middlebox misbehavior (see Section 6.2). Extension of the SYN and Figure 3). Both variants are considered equivalent and either
SYN/ACK space is addressed as a separate option (see Section 7.7). variant can be used in any segment where the EDO Extension option is
required. Both variants add a Header_Length field (in network-
standard byte order), indicating the length of the entire TCP header
in 32-bit words. Figure 3 depicts the longer variant, which includes
an additional Segment_Length field, which is identical to the TCP
pseudoheader TCP Length field and used to detect when segments have
been altered in ways that would interfere with EDO (discussed
further in Section 5.3).
>> The EDO length option MAY be used only if confirmed when the +--------+--------+--------+--------+
connection transitions to the ESTABLISHED state, e.g., a client is | Kind | Length | Header_Length |
enabled after receiving the null EDO length option in the SYN/ACK +--------+--------+--------+--------+
and the server is enabled after seeing a null or non-null EDO length
option in the final ACK of the three-way handshake. If either of Figure 2 TCP EDO Extension option - simple variant
those segments lacks the EDO length option, the connection MUST NOT
use EDO on any other segments. +--------+--------+--------+--------+
| Kind | Length | Header_Length |
+--------+--------+--------+--------+
| Segment_Length |
+--------+--------+
Figure 3 TCP EDO Extension option - with segment length verification
>> Once enabled on a connection, all segments in both directions >> Once enabled on a connection, all segments in both directions
MUST include the EDO length option. Segments not needing extension MUST include the EDO Extension option. Segments not needing
MUST set the EDO length equal to the DO length. extension MUST set the EDO Extension option Header Length field
equal to the Data Offset length.
>> The EDO Extension option MAY be used only if confirmed when the
connection transitions to the ESTABLISHED state, e.g., a client is
enabled after receiving the EDO Supported option in the SYN/ACK and
the server is enabled after seeing the EDO Extension option in the
final ACK of the three-way handshake. If either of those segments
lacks the appropriate EDO option, the connection MUST NOT use any
EDO options on any other segments.
Internet paths may vary after connection establishment, introducing Internet paths may vary after connection establishment, introducing
misbehaving middleboxes (see Section 6.2). Using EDO on all segments misbehaving middleboxes (see Section 7.2). Using EDO on all segments
in both directions allows this condition to be detected. in both directions allows this condition to be detected.
>> The EDO request option MAY occur in an initial SYN as desired >> The EDO Supported option MAY occur in an initial SYN as desired
(e.g., as expressed by the user/application), but MUST NOT be (e.g., as expressed by the user/application) and in the SYN/ACK as
inserted in other segments. If the EDO request option is received in confirmation, but MUST NOT be inserted in other segments. If the EDO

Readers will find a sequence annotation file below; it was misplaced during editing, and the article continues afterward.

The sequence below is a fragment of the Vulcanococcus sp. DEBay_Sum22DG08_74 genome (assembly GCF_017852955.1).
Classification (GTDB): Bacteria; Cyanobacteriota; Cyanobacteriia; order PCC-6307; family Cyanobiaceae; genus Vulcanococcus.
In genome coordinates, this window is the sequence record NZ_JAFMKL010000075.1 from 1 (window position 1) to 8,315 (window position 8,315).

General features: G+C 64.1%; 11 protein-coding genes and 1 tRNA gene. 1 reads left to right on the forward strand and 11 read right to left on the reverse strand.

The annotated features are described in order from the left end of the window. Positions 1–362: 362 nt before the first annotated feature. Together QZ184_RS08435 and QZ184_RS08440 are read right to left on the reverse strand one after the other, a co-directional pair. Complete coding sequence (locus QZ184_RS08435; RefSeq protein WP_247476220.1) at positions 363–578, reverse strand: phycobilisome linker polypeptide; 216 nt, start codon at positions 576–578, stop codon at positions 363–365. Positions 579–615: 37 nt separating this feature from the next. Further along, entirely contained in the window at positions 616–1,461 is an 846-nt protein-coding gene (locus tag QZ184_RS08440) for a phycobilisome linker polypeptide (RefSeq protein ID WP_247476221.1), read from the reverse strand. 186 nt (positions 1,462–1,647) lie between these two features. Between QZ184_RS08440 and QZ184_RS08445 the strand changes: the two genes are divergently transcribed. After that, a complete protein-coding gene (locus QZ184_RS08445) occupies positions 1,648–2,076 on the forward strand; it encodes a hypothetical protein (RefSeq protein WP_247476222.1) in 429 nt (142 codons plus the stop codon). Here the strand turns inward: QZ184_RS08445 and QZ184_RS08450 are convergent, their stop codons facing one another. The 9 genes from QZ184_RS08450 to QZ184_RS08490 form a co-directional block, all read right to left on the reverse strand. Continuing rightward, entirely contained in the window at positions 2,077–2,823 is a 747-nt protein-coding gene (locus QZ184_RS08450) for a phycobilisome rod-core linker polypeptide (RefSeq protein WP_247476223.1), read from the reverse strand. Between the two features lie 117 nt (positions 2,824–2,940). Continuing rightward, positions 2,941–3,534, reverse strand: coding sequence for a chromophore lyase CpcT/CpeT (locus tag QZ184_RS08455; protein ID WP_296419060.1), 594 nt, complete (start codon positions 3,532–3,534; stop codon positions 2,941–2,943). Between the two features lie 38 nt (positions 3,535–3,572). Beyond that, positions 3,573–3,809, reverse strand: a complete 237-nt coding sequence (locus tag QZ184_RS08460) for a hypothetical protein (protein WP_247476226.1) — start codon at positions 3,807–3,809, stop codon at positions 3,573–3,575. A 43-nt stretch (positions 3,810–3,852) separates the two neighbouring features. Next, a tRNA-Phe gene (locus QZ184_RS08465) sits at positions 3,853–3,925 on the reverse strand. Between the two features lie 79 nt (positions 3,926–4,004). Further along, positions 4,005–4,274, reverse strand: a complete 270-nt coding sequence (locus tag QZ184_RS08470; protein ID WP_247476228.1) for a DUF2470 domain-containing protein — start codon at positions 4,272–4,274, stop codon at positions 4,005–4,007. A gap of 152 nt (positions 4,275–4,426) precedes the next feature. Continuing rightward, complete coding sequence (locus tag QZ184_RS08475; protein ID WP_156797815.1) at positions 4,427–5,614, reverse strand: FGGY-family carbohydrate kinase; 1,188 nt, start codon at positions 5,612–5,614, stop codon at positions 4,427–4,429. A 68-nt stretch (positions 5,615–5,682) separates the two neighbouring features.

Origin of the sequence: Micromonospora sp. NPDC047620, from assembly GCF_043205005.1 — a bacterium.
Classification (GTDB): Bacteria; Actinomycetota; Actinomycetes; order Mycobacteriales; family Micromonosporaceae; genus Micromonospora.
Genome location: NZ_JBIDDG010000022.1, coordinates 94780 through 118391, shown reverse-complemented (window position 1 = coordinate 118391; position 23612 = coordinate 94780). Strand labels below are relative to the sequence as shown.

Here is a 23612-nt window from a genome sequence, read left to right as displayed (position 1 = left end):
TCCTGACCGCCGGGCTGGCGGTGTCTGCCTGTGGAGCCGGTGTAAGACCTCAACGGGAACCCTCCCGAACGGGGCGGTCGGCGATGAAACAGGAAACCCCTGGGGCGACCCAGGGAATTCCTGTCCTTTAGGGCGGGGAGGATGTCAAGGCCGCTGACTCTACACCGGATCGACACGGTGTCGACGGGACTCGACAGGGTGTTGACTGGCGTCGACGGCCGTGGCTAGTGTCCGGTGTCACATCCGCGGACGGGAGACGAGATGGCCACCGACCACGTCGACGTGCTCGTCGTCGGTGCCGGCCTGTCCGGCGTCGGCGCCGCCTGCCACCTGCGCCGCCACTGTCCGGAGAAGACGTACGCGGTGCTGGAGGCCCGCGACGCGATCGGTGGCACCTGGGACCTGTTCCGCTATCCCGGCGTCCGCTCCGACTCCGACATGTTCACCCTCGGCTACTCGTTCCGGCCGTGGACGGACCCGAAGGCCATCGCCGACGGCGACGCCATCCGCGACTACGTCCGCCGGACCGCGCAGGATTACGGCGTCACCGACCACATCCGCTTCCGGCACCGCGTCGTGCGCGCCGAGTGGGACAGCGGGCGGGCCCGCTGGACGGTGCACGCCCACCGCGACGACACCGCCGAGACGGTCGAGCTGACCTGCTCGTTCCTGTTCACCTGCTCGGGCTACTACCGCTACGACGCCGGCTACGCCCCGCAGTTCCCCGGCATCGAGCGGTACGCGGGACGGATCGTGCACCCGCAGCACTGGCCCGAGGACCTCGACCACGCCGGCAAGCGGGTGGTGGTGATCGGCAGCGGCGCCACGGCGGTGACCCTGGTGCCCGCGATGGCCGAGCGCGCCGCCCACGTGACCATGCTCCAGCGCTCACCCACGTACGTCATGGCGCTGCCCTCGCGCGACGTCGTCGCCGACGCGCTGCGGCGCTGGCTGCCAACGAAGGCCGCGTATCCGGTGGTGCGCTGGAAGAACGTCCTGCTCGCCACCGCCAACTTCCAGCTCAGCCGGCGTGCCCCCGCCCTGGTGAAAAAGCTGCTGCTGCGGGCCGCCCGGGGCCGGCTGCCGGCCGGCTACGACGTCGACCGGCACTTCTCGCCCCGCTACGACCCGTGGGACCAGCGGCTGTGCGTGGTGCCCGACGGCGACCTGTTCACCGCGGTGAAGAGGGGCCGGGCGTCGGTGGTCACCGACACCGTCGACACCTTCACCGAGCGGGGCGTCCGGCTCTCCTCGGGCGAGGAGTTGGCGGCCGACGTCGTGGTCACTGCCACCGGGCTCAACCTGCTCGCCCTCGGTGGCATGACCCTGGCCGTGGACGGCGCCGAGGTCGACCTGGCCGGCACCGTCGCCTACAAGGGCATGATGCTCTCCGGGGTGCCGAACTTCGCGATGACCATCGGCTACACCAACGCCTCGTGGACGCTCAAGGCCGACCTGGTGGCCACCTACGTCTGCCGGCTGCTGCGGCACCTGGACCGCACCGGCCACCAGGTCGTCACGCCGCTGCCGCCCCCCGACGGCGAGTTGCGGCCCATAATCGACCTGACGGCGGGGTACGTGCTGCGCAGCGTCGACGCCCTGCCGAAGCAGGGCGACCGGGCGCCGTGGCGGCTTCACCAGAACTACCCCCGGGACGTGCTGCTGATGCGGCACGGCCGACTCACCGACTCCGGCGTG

other segments, it MUST be silently ignored. Supported option is received in other segments, it MUST be silently
ignored.
>> If EDO has not been negotiated and agreed, the EDO length option >> If EDO has not been negotiated and agreed, the EDO Extension
MUST be silently ignored on subsequent segments. The EDO length option MUST be silently ignored on subsequent segments. The EDO
option MUST NOT be sent in an initial SYN segment, and MUST be Extension option MUST NOT be sent in an initial SYN segment or
silently ignored and not acknowledged if so received. SYN/ACK, and MUST be silently ignored and not acknowledged if so
received.
>> If EDO has been negotiated, any subsequent segments arriving >> If EDO has been negotiated, any subsequent segments arriving
without the EDO length option MUST be silently ignored. Such events without the EDO Extension option MUST be silently ignored. Such
MAY be logged as warning errors and logging MUST be rate limited. events MAY be logged as warning errors and logging MUST be rate
limited.
When processing a segment, EDO needs to be visible within the area When processing a segment, EDO needs to be visible within the area
indicated by the Data Offset field, so that processing can use the indicated by the Data Offset field, so that processing can use the
EDO Header_length to override the Data Offset for that segment. EDO Header_length to override the field for that segment.
>> The EDO length option MUST occur within the space indicated by >> The EDO Extension or EDO Verified Extension options MUST occur
the TCP Data Offset. within the space indicated by the TCP Data Offset.
>> The EDO length option indicates the total length of the header. >> The EDO Extension or EDO Verified Extension options indicates the
The EDO Header_length field MUST NOT exceed that of the total total length of the header. The EDO Header_length field MUST NOT
segment size (i.e., TCP Length). exceed that of the total segment size (i.e., TCP Length).
>> The EDO length option MUST be at least as large as the TCP Data >> The EDO Header Length MUST be at least as large as the TCP Data